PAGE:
The White House is recruiting researchers who reject the scientific consensus on climate change for its "adversarial" review of the issue.
The proposal to form a "Presidential Committee on Climate Security" at the National Security Council has shifted, into an ad-hoc group that will review climate science out of the public eye. Those involved in the preliminary discussions said it is focused on recruiting academics to conduct a review of the science that shows climate change presents a national security risk.
William Happer, a senior director at the NSC and an emeritus Princeton University physics professor not trained in climate science, is leading the effort.
Among those who have been contacted are the relatively small number of researchers with legitimate academic credentials who question the notion that humans are warming the planet at a rapid pace through the burning of fossil fuels. A number of the names the White House is targeting are those frequently invited by Republicans to testify at congressional hearings on climate change where uncertainty is emphasized.
The stated goal of the committee, according to a leaked White House memo, is to conduct "adversarial scientific peer review" of climate science.
Those involved in the preliminary discussions caution that the list of researchers, which could include scientists as well as statisticians, is still under discussion and that the shape of the committee has yet to be determined. Most of the members are expected to come from outside the federal government.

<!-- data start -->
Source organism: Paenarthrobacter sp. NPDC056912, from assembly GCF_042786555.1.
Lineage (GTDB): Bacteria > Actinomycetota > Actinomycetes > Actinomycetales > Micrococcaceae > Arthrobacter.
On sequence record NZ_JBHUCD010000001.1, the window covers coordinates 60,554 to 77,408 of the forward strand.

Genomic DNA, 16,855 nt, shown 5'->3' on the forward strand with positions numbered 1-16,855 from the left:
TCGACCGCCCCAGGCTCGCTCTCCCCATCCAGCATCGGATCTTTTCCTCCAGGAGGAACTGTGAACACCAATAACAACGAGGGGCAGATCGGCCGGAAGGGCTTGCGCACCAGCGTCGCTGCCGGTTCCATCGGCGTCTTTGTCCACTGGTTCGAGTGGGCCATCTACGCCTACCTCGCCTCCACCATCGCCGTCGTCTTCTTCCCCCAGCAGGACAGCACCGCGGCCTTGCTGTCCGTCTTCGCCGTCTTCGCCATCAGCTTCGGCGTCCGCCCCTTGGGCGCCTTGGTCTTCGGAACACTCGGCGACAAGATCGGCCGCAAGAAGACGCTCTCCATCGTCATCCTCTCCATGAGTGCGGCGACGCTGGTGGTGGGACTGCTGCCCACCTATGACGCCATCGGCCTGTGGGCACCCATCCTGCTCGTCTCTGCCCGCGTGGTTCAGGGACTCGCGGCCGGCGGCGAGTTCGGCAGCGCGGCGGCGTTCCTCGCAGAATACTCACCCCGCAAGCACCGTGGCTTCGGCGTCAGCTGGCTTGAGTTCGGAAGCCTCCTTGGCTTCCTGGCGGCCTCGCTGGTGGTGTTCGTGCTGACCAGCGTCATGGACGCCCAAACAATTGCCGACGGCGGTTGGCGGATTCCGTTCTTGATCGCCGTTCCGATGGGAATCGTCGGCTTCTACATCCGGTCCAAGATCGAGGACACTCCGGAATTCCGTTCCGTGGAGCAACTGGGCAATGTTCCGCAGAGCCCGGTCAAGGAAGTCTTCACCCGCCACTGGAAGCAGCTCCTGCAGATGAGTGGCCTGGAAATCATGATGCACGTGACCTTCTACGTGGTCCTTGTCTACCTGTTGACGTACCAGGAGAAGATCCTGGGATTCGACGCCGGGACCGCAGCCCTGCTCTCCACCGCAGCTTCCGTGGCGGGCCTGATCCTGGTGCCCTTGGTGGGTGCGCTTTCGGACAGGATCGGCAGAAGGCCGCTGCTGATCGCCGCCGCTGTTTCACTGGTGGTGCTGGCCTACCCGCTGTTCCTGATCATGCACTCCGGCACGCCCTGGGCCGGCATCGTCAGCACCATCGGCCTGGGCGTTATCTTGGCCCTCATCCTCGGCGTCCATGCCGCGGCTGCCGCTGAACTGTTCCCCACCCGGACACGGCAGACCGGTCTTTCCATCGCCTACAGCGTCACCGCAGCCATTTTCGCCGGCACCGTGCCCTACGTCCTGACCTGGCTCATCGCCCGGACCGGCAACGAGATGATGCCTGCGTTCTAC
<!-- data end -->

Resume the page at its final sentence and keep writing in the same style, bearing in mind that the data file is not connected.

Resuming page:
Happer did lead a meeting Friday to discuss the goals of the committee, according to a White House official. It could take about a month for an executive order creating the committee to receive President Trump's signature, the official said.
The official would not confirm those who attended Friday's meeting, but a memo that leaked ahead of the gathering showed representatives from NASA, the National Science Foundation, and the White House Office of Science and Technology Policy were among those invited to participate.
On Friday, White House senior adviser Kellyanne Conway would not comment on why the administration was challenging the science of its own agencies.
"Do you have an articulate, competent question?" she said — and then refused to answer any questions about the meeting.
The list of researchers who have been approached or discussed includes: Judith Curry, a former professor at the Georgia Tech's School of Earth and Atmospheric Sciences; Richard Lindzen, a retired Massachusetts Institute of Technology professor who has called those worried about global warming a "cult"; and John Christy, professor of atmospheric science at the University of Alabama, Huntsville, and a newly installed member of EPA's Science Advisory Board. A leader of the effort is Steven Koonin, a New York University professor and former undersecretary for science in the Department of Energy in the Obama administration.
It's possible the review will also include scientists who agree with the vast majority in the field of climate science that humans are warming the planet at a pace unprecedented in the history of civilization.